What's the Difference Between a Mortgage Banker and a Mortgage Broker?
Both a mortgage banker and a mortgage broker can help you buy a home. So what’s the difference between the two—and more importantly—which one might be better for you?
Mortgage bankers are direct lenders.
A mortgage banker works directly with the lending institution (such as a bank) that provides the money for your mortgage. He or she can obtain funds only from that institution and is responsible for all aspects of the mortgage process, including evaluating the property, gathering your financial information, advising you of various mortgage options and overseeing the application process.
Mortgage brokers shop several lenders.
A mortgage broker functions like a “middle man” between you and the lending institution. Unlike a mortgage banker who has only one source of mortgage funding, a mortgage broker has several. For example, a broker might compare mortgage options from a nationwide commercial bank, a community bank and a local credit union. A mortgage banker can’t do that.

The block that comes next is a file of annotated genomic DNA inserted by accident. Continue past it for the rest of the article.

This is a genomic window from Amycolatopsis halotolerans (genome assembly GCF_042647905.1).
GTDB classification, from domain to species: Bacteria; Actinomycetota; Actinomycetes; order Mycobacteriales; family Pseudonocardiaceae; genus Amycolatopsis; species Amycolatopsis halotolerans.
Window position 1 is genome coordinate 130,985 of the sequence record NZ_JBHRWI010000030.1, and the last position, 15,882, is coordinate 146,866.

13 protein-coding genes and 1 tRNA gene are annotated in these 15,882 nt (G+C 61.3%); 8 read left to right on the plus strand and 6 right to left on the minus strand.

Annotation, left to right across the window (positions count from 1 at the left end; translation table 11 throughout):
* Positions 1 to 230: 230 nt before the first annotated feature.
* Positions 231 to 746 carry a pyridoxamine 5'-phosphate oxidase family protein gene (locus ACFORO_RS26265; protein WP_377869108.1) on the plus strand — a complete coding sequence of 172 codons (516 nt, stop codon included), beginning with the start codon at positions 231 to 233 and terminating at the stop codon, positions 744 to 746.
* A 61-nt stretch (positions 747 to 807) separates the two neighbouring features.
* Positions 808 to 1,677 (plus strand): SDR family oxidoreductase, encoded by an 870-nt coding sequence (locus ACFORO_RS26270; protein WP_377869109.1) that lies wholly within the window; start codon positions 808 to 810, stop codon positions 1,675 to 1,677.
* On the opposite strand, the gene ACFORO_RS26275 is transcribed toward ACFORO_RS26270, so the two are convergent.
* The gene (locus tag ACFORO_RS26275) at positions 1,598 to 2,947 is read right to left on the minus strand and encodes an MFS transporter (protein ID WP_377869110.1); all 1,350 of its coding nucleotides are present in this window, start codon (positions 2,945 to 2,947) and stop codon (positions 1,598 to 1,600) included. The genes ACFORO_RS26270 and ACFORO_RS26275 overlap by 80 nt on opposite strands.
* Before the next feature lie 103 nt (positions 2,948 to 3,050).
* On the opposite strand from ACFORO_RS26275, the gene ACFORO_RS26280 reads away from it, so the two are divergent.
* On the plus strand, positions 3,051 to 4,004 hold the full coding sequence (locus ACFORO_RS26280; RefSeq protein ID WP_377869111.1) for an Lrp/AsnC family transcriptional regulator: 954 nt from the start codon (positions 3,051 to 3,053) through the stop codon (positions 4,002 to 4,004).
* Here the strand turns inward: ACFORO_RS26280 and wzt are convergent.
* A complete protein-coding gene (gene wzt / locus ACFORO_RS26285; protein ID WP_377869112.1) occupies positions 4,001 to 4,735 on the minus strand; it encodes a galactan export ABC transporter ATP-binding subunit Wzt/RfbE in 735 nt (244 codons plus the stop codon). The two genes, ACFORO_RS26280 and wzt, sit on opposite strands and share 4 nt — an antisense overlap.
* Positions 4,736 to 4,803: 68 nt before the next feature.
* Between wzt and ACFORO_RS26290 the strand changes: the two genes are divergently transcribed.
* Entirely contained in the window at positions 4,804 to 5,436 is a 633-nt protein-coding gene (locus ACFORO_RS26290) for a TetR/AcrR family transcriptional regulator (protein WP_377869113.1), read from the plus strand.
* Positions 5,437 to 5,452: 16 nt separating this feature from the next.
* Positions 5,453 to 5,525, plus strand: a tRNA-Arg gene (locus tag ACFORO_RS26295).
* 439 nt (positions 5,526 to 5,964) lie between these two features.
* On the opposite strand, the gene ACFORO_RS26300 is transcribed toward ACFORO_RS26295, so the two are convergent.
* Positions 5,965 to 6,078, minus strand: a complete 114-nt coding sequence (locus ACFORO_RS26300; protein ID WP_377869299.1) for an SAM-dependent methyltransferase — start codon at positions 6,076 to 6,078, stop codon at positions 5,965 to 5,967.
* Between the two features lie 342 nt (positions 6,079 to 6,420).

A broker will work with your real estate professional and you to determine your mortgage needs and then will “shop” for the best loan package to meet those needs. While a broker will do much of the paperwork, the lender decides whether you qualify for the loan and what your interest rate and mortgage terms will be. A broker can’t make those decisions.
Which is best for you: mortgage banker or broker?
If you don’t have time to shop for the right mortgage, a broker can save you a lot of time. He or she can also handle a lot of the paperwork and interaction with the lender. Also, if you have had any credit issues in the past, a broker may be able to navigate the mortgage process more effectively than you might do on your own—helping you find the best mortgage solution for your financial situation. Brokers are expected to understand the lender’s mortgage underwriting guidelines and can spot any issues with your loan application before you submit it.
While a mortgage broker can’t approve your mortgage, a mortgage banker can. Remember, a mortgage banker works for the lending institution that is providing the money for your mortgage. That can make the difference between a “yes” and a “no” when there’s a gray area that requires an exception or subjective decision. Also, if you already have a long-term relationship with the lending institution, you might get more favorable treatment.